Revisiting Star Trek TNG: The Battle

Review James Hunt 16 Nov 2012 - 08:50

James continues his weekly reappraisal of Star Trek: TNG's first season, and comes to the best episode so far...

This review contains spoilers.

1.9 The Battle

Everyone hold up! It's the return of the Ferengi! And after their disastrous introduction as crazed troll-men a few episodes ago, they've calmed down substantially. The episode begins with the Enterprise meeting a Ferengi vessel while Picard suffers a not at all suspicious headache (much to the surprise of Doctor Crusher, who claims that she rarely encounters them. As Star Trek's predictions about the future go, "no headaches" is a pretty weird position to take.)

The Ferengi, led by Daimon Bok, have requested Captain Picard personally. This is because they've got his old ride - the clapped-out (but still just about functional) USS Stargazer – and they want to give it back as a "gift", in a manner not at all similar to the Trojans. Picard had abandoned the recently-derelict Stargazer after the so-called "Battle of Maxia" years ago, where at a time when the species was unknown to the Federation, Picard fought (and destroyed) a Ferengi vessel.

Picard explains the events of the battle, including his invention of the Picard Manoeuvre, in which a starship uses short range warp-speed to "overtake" its own sensor image and appear to be in two places at once. An away team heads to the Stargazer, performs the twenty-fourth century version of a hotwire, and begins retrieving Picard's stuff from his old quarters. Meanwhile, as Picard's headaches worsen, Bok goes and plays with a giant glowing sphere identical to one that the crew have missed noticing amongst Picard's old stuff. At this point, the audience is left to groan their way through the episode as we wait to see how long it'll be before the crew discover what we already know.

More interestingly, the crew discover an old captain's log on board the Stargazer which indicates that Picard destroyed the Ferengi vessel on purpose. Clearly, it's nonsense (not least because the story hasn't given us any reason to doubt Picard's version of events) but the proper administrative channels must be respected and the incident properly reported. Riker returns to his quarters to fill out some forms in triplicate (presumably).

Bored with the lack of progress anyone is making, Riker phones up Kazago and tries to chat with him, "First officer to first officer", which is apparently a thing. He attempts to convince Kazago that Bok is being highly irrational (although recent episodes show that highly irrational behaviour from your captain is no barrier to following orders on the Enterprise…)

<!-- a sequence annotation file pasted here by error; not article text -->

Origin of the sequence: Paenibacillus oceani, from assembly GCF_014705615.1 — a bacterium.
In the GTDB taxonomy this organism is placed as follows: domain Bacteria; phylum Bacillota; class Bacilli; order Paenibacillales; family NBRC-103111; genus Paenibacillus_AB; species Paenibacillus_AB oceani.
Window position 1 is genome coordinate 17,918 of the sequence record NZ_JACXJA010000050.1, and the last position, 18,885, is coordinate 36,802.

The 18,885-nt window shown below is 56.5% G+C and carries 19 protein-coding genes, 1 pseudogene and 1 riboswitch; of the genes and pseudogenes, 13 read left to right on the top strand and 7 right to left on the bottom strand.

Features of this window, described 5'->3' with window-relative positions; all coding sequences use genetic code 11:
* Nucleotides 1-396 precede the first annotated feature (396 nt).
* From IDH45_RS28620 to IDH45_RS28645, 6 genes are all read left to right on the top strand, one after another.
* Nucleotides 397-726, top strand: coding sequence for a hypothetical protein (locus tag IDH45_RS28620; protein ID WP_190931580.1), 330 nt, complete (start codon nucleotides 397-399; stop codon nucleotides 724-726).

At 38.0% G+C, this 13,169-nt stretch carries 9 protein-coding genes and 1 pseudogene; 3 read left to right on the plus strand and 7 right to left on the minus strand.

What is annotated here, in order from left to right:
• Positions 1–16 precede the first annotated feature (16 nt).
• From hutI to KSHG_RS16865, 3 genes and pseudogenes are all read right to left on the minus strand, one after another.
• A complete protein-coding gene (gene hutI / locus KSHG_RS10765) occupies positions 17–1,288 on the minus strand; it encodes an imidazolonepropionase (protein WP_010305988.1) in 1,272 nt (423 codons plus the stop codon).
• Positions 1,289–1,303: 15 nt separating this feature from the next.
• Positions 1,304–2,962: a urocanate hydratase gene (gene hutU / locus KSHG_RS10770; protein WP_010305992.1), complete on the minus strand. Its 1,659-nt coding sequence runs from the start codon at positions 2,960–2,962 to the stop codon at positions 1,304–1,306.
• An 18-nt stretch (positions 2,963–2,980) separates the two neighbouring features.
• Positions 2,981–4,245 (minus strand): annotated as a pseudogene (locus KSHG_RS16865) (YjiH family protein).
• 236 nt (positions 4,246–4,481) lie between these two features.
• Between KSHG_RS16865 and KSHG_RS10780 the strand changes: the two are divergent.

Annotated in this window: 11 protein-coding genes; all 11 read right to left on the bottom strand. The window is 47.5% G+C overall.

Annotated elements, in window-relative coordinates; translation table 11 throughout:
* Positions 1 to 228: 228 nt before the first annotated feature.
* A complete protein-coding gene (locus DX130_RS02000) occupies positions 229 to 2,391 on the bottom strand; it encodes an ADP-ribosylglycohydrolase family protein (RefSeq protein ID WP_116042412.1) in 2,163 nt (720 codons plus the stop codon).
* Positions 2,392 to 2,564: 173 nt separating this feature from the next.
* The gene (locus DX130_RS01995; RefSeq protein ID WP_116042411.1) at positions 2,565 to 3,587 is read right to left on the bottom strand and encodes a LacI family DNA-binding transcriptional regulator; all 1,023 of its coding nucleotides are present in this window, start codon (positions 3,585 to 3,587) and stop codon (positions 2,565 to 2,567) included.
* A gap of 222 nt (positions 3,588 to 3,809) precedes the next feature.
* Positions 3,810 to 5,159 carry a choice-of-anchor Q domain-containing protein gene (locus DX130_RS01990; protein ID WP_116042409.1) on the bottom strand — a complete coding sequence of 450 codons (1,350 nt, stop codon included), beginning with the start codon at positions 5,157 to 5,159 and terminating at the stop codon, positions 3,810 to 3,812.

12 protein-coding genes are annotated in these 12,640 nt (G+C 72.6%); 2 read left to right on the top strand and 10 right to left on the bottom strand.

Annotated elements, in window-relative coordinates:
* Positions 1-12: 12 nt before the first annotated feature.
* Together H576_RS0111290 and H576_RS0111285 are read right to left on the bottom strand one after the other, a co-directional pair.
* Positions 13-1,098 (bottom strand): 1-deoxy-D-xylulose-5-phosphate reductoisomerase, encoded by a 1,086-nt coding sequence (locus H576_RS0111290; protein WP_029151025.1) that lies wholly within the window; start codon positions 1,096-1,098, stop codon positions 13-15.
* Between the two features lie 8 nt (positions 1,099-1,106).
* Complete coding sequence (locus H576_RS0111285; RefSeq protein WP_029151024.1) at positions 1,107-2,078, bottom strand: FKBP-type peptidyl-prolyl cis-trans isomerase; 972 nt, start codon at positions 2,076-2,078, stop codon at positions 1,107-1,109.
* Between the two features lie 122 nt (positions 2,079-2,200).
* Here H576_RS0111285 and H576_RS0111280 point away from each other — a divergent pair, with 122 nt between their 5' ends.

As Picard starts having flashbacks and succumbs to Bok's control, Data discovers the log is a forgery. No one cares because that plot thread only turned up about six minutes before. Picard makes a succession of crazy orders which the crew once again follow. In sickbay, Wesley points out that Picard's headaches are directly related to some weird transmissions from the Ferengi ship. For a change, no-one tells him to shut up. But they're too late! Picard has beamed onto the Stargazer!

Bok meets him there, then explains that the commander of the Ferengi vessel Picard destroyed was his son. He uses his spheres (which have the obvious placeholder name "Thought Makers") to force him to re-live the Battle of Maxia. Luckily the crew find the second sphere on board the Enterprise and ask Kazago to explain it, and he obliges. Picard is now in full crazy-mode (for the third time this series…) and moves to attack the Enterprise, but they figure out a defence to the previously-deadly Picard Manoeuvre, disable the ship, and convince him into destroy the brainwashing sphere. Bok is relieved of command, and no-one dies. Hooray!

TNG WTF: After his recent promotion, Wesley finally gets his own acting ensign uniform - and it's quite possibly the ugliest piece of clothing that ever appears in TNG. I get the symbolism of representing the three Starfleet disciplines, but what part of that required it to look like it was designed using a set of crayons?

Mistakes & Minutiae: For reasons related to the Stargazer being an older ship than the Enterprise, it exhibits the warp-speed effect from the TOS movie-era ships, which is very cute piece of detail. Of course, it also means that the Picard Manoeuvre is completely invalidated, because you literally see the ship move from point A to B before the original disappears. Ah well.

Time Until Meeting: 13:37. Picard relates the story of the Battle of Maxia to his senior officers. At one point he illustrates the Picard Manoeuvre using a pen. Which begs the question: in a world full of touch-screens and tablets, where the hell did he get a pen from?

Captain's Log: Despite the typical season one teething problems (senior crew confounded by simple phenomena, meandering plot structure, Wesley saving the day AGAIN) this is actually one of the series' better episodes. The conflict between Picard and Bok is strong and well-realised, the character work is good, and I personally enjoyed learning a bit about Picard's past (and getting a look at a Federation starship other than the Enterprise.)

Admittedly, it's not that impressive in the overall canon of Star Trek episodes, but it's the best we've seen from TNG so far, and the first indication that you can base an episode on a character-based dilemma instead of weird sci-fi concepts and tenuous moral quandaries and still have it feel like Star Trek.

Watch or Skip? Watch!

Read James' review of the previous episode, Justice, here.

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